Growth Board visits Thursday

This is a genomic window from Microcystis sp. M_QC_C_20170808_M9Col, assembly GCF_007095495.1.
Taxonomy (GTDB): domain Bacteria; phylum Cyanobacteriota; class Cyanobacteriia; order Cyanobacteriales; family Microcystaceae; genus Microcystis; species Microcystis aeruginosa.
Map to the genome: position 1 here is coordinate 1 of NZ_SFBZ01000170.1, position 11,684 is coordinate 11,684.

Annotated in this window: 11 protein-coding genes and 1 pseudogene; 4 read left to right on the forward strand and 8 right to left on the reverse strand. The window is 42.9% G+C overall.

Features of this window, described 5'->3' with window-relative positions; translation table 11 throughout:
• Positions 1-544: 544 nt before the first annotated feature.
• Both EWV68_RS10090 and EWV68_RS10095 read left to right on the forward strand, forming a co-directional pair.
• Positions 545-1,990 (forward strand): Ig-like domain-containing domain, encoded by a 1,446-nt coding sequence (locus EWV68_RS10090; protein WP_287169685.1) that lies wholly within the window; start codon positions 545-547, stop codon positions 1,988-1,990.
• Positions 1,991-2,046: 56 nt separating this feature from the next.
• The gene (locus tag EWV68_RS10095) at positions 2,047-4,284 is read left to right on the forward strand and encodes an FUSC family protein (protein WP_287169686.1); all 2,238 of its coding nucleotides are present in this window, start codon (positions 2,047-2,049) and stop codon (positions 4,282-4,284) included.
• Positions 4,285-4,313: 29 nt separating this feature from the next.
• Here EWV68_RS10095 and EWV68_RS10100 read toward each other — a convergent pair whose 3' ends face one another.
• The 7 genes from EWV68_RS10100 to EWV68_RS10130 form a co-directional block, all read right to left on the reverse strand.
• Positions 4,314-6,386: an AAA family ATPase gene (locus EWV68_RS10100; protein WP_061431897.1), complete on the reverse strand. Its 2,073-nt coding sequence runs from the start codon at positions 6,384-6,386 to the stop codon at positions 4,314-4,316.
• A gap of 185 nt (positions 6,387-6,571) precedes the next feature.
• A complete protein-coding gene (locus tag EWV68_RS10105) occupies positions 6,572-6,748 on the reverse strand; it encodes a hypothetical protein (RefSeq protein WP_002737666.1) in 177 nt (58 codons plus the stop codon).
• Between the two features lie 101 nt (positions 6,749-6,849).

"It’s back to the hearings board for Island County officials and the Whidbey Environmental Action Network tomorrow. In their continuing faceoff over growth management issues, the two sides will be in familiar territory.During the past few years, WEAN and the county have argued many issues before the Western Washington Growth Management Hearings Board. Each has won some and lost some. Now, only a few issues still remain. But they are long-standing, hard-fought issues that may very well end up in court regardless of which way the state board rules.In preparation for Thursday’s hearing, both WEAN and the county have compiled pounds of pages and hyperbole on the subjects of rural density, stream buffers, on-going agriculture activities and locally significant plants and animals. The growth board, a trio of governor-appointed land-use experts, was set up by the state Legislature to determine whether county and city growth plans legally comply with the state’s 1990 Growth Management Act. It was designed to settle conflicts before they reached the more costly and overburdened court system. For the vast majority of the county’s 20-year plan, the growth board has served that purpose. Through board rulings or through negotiations between the county and appellants, most of the plan is already in place.But the last few issues being heard Thursday could still have far-reaching effects. Here is a quick overview of the upcoming debate. RURAL DENSITYWill property owners in the Rural zones of Island County be able to build one home per five acres or one home per 10 or more acres?When the county commissioners first proposed a blanket five-acre rural zoning package in their 1998 Comprehensive Plan, the growth board threw it back, saying the Growth Management Act required a “variety of rural densities.” The board virtually ordered the county to adopt interim one-in-10 zoning until they could write a more acceptable plan.The commissioners tinkered with their proposal and last April adopted a revised plan that put general five-acre zoning back in place.The commissioners say one-in-five density is the only reasonable course to preserve affordability of rural land and retain any sense of logic to rural zoning. It would be unrealistic, they say, to further downzone private property in rural Island County and they see no logical pattern of large lots they can “single out” for further reductions in development potential.WEAN argues that the commissioners don’t see logic because they have narrowed their vision. Spokesman Steve Erickson says county officials did not consider parcel size and proximity to other large parcels as part of their zoning criteria. He says blanket five-acre zoning will fragment animal and plant habitat and could lead to the local extinction of some species. Besides, WEAN says, the Growth Management Act specifically calls for a variety or densities. If the growth board sides with WEAN, the county will probably appeal the issue to Superior Court. If the county wins, WEAN will likely take the same action.STREAM BUFFERSHow wide should undeveloped, unused buffer zones be next to “type 5” streams? Type 5’s are the smallest classification of stream and may only exist during rainy seasons.After talking with an outside consultant, the commissioners originally proposed 25 feet as an acceptable buffer. WEAN appealed the decision to the growth board, which eventually ruled that the county should increase the buffer to at least 50 feet.The commissioners did so, but added certain provisions excluding existing and ongoing agricultural activities and making the 50-foot buffer apply only in the Rural zone.WEAN has insisted since the beginning that the county’s rationale for buffering streams is inadequate and will lead to environmental damage. They now say that by designing a buffer law with so many loopholes, the county is effectively ignoring the growth board’s order.RAID BOUNDARIESAs part of the county’s Comprehensive Plan, certain non-urban areas are designated as Rural Areas of more Intense Development. These RAIDs are places where development has already occurred at a density higher than is permitted in areas outside of cities and towns.The Growth Management Act permits RAID’s but requires counties to draw tight boundaries around them and limit growth within them to existing density levels.In the county’s 1998 plan, a RAID boundary around the community of Freeland included undeveloped land on the south side of the highway and the massive Holmes Harbor housing development to the north. Following an appeal on RAID boundaries, the growth board ordered the county to eliminate both the Holmes Harbor property and the land on the south side of the highway from the Freeland RAID.In answer to the order, the county commissioners removed the south-of-the-highway property and some land between the Freeland RAID and the Holmes Harbor development. But instead of throwing out Holmes Harbor all together, they designated it as a separate RAID. Their logic is based on the fact that the Holmes Harbor property is already platted for dense development and has an existing water and sewer system. During deliberation, the commissioners said Holmes Harbor was more clearly a RAID than Freeland itself because of its infrastructure.WEAN, however, says the county is again trying to circumvent the board’s order and the law. The group says that though Holmes Harbor is platted for dense development, existing development is still sparse. The Growth Management Act requires RAID boundaries be drawn only around existing development, not expected development. WEAN will be asking the growth board to immediately invalidate the Holmes Harbor RAID.BEST MANAGEMENT PRACTICESThe Growth Management Act states that critical areas such as streams, lakes and wetlands need protection from pollution. No one disputes the need for protection. But the line where property rights stop and protection begins is not well defined — particularly with regard to small farms with a few cows, a couple horses, a little grazing land and some crops.In the past, the county had few laws on such protection and those that did exist were hardly ever enforced. Now, however, state requirements on critical area protection have gotten pretty tough and county regulations have followed suit.In Island County, the commissioners have tried to find a way to provide local farmers and ranchers some relief from the tougher laws by giving them the option of following less-restrictive best management practices (BMPs) instead. These practices allow many existing uses to continue while still applying some protection of neighboring critical areas. The growth board has already rejected this idea once and sent the county back to work on it. The commissioners have chosen to stick with the concept and try again.WEAN insists that the county’s plan amounts to little more than excuses to pollute, and tips the balance between property owners and protection in favor of the landowners.The growth board recently ruled against a similar BMP plan in Skagit County. The opinion among many of the farmers and ranchers has been that any regulation is too much and could ultimately drive them off their land. Many of them have encouraged the commissioners to take the issue to court if the board rejects Island County’s plan as well.WETLAND PROTECTIONThe growth board also didn’t like the county’s plan to protect category B wetlands, which are areas such as wet meadows. They directed the county to increase buffers around such areas to a minimum of 50 feet and to analyze whether the buffers should also be a protection zone for wildlife other than fish.Commissioners concluded that other wildlife do not need to be considered in the buffer size decision but increased the buffers to 50 feet anyway. Once again, however, they tempered the increase by excluding ongoing agricultural activities and by applying it only to the Rural zone.WEAN again falls back on the argument that the science which backs up the county’s position is flawed and that the buffer exemptions leave even the expanded buffers inadequate to protect the environment.DESIGNATION OF SPECIESThe growth act requires counties to designate species and habitats of local importance to protect plants and animals that are rare or threatened in an area. WEAN and Whidbey Audubon proposed such a list that the county has not taken action on. In addition, WEAN argues that any action the county has taken to protect some species is totally inadequate.County officials, however, say that the rules WEAN wants, such as those that would require up to 200-foot buffer zones, are too extreme and would virtually eliminate the use of some property by landowners.In negotiations between the parties, Audubon officials agreed to the county’s plans but WEAN did not. County attorneys will likely argue that WEAN can no longer represent Audubon’s wishes and therefore has no legal standing on the issue. WEAN will challenge that they have been involved throughout the process and insist that the county needs to offer better science to back up its stance.-----------------WHAT: Western Washington Growth Management Hearings Board hearing on appeals to the Island County Comprehensive Plan. The meeting is open to the public but no public comment will be taken.WHEN: Thursday, Aug. 24, 10 a.m. to 4:30 p.m.WHERE: Commissioners Hearing Room, Courthouse Annex, Coupeville "